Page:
The Head Contractor’s Duty of Care.

The Head Contractor’s Duty of Care.

A recent decision of the New South Wales Court of Appeal outlines the head contractor’s duty of care requirements and provides a timely reminder that head contractors cannot reasonably be expected to continuously supervise or intervene in all activities being performed at a work site.

The decision of Murray v Sheldon Commercial Interiors Pty Ltd [2016] NSWCA 77 centres around Mr Murray who was installing a window on a construction site. While on site he fell from a ladder and sustained injury. He alleged that the reason he fell was due to the build-up of dust on the rungs of the ladder which occurred a result of some sanding work being undertaken by another nearby subcontractor.  According to Mr Murray, excessive dust was being distributed because of a fault in the vacuum attached to the sanding machine.

Mr Murray commenced proceedings against the head contractor, Sheldon Commercial Interiors, alleging its negligence caused his accident.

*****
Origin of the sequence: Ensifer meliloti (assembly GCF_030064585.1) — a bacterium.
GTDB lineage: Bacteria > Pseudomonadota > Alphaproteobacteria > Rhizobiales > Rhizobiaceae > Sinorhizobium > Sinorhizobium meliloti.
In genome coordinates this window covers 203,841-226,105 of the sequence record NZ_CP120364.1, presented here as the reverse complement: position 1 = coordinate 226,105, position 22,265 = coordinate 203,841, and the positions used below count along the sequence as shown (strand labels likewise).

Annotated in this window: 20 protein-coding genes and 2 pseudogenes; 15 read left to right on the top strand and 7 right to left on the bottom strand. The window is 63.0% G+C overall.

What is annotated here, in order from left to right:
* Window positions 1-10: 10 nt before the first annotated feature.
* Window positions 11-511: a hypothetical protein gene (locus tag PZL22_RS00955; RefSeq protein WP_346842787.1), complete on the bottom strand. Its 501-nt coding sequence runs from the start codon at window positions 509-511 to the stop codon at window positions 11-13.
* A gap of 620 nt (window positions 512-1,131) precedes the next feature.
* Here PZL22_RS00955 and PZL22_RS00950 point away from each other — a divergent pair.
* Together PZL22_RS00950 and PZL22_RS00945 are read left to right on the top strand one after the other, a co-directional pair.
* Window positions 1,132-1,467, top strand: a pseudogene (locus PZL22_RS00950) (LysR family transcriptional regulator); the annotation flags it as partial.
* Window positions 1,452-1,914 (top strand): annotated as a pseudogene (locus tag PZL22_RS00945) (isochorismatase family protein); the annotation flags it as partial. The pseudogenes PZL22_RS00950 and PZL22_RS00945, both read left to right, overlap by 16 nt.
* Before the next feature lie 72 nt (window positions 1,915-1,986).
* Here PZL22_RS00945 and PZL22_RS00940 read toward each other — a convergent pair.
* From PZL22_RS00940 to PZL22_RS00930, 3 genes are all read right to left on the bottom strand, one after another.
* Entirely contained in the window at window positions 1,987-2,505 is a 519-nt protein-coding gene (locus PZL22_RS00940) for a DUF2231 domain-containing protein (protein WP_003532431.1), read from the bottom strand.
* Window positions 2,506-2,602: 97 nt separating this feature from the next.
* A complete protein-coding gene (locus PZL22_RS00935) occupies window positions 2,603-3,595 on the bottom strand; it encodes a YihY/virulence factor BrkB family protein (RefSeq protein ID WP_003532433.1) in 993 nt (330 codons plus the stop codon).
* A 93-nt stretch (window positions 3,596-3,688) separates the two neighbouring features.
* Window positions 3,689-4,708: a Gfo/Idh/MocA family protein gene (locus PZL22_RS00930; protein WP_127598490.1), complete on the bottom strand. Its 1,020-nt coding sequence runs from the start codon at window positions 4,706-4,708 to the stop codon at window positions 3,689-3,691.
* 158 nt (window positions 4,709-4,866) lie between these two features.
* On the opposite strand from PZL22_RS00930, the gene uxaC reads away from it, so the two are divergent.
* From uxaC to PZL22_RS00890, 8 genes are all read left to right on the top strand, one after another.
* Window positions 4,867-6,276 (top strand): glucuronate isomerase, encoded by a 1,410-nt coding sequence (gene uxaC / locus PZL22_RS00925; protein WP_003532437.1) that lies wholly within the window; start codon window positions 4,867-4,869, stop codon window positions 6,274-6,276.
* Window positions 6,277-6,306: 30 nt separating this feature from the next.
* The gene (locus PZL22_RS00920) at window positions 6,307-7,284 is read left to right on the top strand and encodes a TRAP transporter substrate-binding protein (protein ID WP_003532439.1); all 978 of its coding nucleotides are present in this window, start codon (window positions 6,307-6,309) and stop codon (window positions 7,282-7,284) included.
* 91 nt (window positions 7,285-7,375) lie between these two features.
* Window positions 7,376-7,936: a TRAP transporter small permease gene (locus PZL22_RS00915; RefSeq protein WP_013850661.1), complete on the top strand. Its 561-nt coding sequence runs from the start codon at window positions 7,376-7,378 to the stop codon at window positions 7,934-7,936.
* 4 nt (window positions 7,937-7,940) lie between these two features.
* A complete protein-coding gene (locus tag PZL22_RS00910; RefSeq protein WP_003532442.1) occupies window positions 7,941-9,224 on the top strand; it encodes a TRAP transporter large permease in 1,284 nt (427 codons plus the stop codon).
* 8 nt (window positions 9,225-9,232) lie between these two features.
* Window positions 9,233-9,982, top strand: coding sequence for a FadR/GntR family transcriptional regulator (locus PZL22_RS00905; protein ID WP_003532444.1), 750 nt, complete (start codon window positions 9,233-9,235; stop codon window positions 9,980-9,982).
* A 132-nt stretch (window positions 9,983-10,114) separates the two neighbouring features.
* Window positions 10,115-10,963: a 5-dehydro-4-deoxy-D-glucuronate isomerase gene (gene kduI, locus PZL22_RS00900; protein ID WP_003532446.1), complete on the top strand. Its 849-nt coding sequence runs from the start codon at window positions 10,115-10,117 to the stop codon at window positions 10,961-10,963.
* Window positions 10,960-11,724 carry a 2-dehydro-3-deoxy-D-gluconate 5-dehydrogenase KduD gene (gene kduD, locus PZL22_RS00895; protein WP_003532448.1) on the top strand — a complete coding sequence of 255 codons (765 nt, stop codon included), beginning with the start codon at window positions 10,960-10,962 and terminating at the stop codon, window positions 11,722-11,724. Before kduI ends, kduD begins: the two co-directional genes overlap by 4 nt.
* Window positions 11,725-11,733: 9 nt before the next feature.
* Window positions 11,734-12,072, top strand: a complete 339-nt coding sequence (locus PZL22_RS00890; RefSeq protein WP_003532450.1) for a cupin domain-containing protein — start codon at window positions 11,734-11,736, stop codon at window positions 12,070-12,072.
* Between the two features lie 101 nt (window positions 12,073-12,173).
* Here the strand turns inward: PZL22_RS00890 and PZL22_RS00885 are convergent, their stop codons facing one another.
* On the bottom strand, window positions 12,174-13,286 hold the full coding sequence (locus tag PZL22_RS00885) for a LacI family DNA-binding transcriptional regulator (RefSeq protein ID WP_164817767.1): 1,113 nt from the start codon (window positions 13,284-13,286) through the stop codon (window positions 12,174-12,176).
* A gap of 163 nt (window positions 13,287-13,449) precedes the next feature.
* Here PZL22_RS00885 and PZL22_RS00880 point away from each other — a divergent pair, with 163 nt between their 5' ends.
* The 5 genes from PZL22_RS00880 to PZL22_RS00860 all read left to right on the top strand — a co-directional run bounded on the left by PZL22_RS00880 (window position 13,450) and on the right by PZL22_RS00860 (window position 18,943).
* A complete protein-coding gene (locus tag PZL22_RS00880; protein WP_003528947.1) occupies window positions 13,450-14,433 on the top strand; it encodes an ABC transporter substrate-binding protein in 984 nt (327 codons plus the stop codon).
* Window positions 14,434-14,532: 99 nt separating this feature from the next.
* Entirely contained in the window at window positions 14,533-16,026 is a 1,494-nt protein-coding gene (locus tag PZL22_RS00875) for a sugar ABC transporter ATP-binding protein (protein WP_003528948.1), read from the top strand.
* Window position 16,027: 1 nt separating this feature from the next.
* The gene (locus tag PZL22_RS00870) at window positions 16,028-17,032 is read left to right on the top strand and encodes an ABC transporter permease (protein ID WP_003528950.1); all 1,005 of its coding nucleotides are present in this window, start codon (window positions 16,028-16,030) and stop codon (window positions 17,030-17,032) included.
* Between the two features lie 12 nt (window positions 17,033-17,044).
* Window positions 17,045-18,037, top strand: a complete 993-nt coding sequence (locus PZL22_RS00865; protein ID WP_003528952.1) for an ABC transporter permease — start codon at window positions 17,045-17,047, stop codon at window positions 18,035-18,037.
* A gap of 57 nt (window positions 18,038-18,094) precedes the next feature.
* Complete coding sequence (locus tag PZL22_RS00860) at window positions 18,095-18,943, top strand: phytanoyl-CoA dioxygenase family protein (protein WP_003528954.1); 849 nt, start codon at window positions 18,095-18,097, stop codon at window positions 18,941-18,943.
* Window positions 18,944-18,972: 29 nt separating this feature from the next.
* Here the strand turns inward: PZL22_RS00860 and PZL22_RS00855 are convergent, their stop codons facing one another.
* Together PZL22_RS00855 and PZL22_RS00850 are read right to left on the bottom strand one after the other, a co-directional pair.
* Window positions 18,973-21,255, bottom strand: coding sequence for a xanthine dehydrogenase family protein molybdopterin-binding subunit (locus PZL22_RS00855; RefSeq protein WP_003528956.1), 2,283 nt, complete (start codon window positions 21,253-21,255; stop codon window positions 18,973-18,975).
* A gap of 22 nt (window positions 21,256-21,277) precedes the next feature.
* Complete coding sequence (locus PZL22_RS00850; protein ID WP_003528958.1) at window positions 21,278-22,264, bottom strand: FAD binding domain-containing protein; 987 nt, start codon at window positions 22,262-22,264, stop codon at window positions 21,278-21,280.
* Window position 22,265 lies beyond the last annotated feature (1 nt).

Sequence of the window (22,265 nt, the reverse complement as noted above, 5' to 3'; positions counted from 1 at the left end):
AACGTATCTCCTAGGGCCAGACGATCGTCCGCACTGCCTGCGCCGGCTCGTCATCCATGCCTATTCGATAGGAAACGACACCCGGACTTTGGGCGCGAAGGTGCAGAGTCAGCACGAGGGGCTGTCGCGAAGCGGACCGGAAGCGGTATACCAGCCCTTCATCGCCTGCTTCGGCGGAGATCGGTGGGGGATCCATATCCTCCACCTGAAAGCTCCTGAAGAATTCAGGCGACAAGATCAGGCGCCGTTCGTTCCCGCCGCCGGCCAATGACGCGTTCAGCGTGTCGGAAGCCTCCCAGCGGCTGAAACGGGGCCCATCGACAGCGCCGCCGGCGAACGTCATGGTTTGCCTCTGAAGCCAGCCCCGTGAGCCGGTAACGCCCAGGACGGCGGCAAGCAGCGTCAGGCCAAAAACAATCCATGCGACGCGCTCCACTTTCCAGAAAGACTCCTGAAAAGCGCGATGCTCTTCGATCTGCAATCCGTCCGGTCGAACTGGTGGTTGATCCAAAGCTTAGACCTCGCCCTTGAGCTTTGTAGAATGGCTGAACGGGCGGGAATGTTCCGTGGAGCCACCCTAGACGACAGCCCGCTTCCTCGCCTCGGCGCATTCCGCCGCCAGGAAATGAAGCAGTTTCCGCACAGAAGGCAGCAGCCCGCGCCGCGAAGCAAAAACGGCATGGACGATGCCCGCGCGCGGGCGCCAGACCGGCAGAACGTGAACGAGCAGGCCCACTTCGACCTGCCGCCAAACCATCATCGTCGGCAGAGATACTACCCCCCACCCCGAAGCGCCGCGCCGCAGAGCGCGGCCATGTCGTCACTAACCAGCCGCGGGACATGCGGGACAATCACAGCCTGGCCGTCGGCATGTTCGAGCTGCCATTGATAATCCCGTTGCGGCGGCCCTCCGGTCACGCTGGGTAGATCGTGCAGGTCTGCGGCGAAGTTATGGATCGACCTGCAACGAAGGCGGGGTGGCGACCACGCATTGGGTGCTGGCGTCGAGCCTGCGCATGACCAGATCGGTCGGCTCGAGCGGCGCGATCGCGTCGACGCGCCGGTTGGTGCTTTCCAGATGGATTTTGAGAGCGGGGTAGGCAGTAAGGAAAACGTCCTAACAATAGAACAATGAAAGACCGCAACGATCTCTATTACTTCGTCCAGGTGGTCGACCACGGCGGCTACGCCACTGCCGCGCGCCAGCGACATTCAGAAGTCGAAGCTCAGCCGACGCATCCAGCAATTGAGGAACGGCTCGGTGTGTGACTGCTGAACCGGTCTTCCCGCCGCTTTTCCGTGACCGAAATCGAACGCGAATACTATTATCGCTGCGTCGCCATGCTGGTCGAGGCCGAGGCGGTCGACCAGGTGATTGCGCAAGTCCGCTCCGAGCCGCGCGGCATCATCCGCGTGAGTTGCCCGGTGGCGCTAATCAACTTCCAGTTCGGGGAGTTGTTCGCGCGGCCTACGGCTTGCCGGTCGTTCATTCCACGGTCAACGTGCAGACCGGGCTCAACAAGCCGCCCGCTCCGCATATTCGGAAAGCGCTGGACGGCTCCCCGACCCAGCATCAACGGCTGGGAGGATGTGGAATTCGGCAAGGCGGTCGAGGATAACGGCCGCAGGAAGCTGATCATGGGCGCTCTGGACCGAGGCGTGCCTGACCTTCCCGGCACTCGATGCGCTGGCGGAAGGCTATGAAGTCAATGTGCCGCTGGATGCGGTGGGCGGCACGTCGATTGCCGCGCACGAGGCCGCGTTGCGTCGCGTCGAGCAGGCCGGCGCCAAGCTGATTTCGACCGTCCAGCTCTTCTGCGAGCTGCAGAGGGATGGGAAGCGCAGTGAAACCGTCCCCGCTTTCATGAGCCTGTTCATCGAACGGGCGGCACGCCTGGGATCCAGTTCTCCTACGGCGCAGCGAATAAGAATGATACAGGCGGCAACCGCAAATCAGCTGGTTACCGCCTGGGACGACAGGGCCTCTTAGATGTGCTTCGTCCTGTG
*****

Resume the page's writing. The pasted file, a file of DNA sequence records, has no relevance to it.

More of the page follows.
The NSWCA found that Mr Murray failed to establish any breach of duty. Mr Murray needed to show that the head contractor should have noted that excessive dust was being deposited by sanding in the vicinity of Mr Murray’s work and then done something about it. Mr Murray failed to establish this. Instead, the NSWCA held that the size of the site and the limited time in which the sanding took place were important considerations in determining that a breach of duty of care had not occurred.

Head contractors should still always be mindful of their obligations to all of those on site but head contractors cannot be reasonably expected to supervise all subcontractors on site at all times.

Disclaimer – This article was intended to be a general overview of basic legal concepts, NOT legal advice.  As each situation varies, it is recommended that individuals seek the advice of a qualified lawyer if needed.

Last Updated: 25 July 2016
Article by Richelle Cuthbertson, Compete Contract Solutions Pty Ltd